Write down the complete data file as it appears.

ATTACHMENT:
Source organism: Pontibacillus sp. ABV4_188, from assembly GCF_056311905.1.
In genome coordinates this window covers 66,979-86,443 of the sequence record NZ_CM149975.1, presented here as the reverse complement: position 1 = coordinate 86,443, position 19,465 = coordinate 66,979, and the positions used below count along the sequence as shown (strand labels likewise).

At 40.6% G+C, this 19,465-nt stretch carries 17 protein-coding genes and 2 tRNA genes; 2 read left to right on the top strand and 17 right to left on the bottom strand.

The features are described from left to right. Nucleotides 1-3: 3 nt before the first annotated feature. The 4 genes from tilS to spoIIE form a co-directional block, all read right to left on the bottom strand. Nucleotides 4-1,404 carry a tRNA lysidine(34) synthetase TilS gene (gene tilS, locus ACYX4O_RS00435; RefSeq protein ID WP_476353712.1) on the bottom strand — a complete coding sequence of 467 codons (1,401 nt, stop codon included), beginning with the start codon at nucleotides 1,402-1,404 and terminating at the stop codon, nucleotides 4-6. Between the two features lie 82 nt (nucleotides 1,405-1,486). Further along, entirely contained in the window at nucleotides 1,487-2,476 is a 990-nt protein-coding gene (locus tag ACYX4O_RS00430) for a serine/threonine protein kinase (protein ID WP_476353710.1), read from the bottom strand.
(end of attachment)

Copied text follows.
Source organism: Pontibacillus sp. ABV4_188, from assembly GCF_056311905.1.
In genome coordinates this window covers 66,979-86,443 of the sequence record NZ_CM149975.1, presented here as the reverse complement: position 1 = coordinate 86,443, position 19,465 = coordinate 66,979, and the positions used below count along the sequence as shown (strand labels likewise).

At 40.6% G+C, this 19,465-nt stretch carries 17 protein-coding genes and 2 tRNA genes; 2 read left to right on the top strand and 17 right to left on the bottom strand.

The features are described from left to right. Nucleotides 1-3: 3 nt before the first annotated feature. The 4 genes from tilS to spoIIE form a co-directional block, all read right to left on the bottom strand. Nucleotides 4-1,404 carry a tRNA lysidine(34) synthetase TilS gene (gene tilS, locus ACYX4O_RS00435; RefSeq protein ID WP_476353712.1) on the bottom strand — a complete coding sequence of 467 codons (1,401 nt, stop codon included), beginning with the start codon at nucleotides 1,402-1,404 and terminating at the stop codon, nucleotides 4-6. Between the two features lie 82 nt (nucleotides 1,405-1,486). Further along, entirely contained in the window at nucleotides 1,487-2,476 is a 990-nt protein-coding gene (locus tag ACYX4O_RS00430) for a serine/threonine protein kinase (protein ID WP_476353710.1), read from the bottom strand.